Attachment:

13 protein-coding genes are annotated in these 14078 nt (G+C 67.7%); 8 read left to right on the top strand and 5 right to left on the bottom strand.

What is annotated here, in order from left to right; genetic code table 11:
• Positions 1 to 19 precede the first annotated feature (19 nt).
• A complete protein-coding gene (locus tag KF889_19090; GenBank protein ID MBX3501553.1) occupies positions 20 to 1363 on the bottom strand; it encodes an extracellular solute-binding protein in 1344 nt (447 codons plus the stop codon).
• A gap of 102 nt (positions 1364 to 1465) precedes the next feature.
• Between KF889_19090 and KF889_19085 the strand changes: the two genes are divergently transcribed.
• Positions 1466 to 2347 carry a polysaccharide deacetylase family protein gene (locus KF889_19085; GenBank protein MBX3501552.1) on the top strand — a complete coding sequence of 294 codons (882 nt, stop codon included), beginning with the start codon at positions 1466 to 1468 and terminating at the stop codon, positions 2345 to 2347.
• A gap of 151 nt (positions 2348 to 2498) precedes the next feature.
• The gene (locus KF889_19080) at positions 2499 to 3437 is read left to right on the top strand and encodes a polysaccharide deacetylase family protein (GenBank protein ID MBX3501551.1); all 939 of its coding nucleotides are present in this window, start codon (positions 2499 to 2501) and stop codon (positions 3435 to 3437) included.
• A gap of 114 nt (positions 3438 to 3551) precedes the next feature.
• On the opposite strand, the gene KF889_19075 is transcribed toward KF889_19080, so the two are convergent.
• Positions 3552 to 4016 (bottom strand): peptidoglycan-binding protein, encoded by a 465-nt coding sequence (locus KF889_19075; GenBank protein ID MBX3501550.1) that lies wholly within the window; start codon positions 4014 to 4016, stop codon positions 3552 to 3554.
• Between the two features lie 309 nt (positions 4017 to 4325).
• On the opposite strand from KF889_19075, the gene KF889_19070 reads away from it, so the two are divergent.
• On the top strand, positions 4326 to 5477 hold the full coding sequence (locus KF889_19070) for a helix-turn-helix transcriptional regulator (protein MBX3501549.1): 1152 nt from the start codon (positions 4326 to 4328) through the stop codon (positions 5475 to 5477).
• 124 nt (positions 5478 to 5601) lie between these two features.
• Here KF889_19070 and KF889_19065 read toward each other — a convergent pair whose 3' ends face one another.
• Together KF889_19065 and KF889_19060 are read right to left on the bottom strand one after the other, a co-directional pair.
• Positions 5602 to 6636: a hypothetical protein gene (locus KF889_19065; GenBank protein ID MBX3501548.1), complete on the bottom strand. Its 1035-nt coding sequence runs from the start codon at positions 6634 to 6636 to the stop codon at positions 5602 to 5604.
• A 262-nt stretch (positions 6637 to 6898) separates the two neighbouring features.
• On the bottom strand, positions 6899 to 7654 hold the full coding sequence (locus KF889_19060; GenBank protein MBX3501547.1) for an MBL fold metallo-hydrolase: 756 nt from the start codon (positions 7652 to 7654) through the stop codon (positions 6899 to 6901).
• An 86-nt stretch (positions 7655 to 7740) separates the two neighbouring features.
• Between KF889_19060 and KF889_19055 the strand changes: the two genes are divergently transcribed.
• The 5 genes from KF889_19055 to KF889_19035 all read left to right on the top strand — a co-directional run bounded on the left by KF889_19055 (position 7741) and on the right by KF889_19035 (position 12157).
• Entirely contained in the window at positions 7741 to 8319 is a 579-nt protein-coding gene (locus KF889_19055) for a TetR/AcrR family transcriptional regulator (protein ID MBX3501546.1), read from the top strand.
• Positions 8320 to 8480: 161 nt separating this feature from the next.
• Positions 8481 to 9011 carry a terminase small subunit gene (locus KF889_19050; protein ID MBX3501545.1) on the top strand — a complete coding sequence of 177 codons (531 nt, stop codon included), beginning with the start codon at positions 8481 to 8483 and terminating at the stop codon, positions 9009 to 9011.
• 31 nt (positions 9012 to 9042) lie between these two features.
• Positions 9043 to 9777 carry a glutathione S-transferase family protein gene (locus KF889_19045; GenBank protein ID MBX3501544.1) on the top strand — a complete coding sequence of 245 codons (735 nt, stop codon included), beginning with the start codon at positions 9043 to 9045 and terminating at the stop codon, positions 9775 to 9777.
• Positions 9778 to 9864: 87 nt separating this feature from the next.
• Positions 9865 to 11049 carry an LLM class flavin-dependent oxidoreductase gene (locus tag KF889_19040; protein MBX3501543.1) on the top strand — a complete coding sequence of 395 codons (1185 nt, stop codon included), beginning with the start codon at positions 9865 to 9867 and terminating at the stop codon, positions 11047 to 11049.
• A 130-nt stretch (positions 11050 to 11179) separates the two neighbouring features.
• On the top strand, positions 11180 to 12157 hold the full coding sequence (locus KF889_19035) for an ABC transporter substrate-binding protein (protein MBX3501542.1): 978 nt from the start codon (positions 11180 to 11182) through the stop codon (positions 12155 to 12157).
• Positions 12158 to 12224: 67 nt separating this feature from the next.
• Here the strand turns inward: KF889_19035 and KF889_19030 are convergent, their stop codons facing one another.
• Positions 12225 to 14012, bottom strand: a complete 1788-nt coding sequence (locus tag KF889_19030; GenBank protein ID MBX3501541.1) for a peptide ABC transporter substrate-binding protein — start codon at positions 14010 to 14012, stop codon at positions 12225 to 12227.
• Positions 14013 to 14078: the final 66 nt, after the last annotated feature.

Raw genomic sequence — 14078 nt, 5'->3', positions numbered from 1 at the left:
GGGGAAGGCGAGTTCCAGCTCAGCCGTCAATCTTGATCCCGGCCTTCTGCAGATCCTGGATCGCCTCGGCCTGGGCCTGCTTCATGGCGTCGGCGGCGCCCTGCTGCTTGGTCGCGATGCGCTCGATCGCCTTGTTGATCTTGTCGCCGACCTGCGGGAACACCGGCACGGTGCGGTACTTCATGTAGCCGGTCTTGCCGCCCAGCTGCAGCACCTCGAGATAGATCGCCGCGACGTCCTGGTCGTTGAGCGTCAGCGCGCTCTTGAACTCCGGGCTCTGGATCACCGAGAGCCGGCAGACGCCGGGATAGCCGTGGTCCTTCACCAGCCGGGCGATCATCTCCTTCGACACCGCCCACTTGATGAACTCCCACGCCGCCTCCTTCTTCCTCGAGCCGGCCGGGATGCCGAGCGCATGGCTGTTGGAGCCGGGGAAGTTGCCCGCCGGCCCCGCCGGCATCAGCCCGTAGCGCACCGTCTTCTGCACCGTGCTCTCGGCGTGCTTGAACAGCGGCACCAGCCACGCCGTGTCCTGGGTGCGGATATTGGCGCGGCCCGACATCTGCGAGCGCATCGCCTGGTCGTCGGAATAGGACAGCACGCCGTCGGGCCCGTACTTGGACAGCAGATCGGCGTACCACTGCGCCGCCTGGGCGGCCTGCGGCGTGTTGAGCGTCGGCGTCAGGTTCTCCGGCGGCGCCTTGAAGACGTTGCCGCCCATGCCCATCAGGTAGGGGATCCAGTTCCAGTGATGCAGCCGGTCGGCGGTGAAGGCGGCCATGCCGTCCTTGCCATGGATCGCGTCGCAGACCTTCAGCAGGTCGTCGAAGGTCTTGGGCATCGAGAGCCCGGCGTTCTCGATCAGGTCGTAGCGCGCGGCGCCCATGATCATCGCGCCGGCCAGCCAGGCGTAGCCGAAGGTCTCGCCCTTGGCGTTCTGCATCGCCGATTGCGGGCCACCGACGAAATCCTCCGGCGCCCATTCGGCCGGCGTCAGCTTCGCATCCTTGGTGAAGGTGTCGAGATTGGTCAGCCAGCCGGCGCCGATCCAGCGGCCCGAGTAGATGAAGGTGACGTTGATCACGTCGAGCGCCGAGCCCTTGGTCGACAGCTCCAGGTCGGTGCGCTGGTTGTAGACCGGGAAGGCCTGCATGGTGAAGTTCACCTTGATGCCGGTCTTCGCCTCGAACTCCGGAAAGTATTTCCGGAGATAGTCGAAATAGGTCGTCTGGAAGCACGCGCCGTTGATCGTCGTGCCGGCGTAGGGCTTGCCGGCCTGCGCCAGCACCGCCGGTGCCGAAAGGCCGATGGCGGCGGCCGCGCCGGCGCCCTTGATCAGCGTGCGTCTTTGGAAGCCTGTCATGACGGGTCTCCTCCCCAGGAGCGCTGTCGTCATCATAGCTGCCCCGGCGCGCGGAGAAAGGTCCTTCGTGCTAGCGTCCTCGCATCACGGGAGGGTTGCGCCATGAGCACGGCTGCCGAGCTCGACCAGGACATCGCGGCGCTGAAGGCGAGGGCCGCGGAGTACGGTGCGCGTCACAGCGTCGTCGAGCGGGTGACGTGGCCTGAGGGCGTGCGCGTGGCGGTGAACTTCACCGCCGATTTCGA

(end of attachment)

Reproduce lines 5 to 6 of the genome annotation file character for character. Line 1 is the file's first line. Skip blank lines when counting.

• A gap of 102 nt (positions 1364 to 1465) precedes the next feature.
• Between KF889_19090 and KF889_19085 the strand changes: the two genes are divergently transcribed.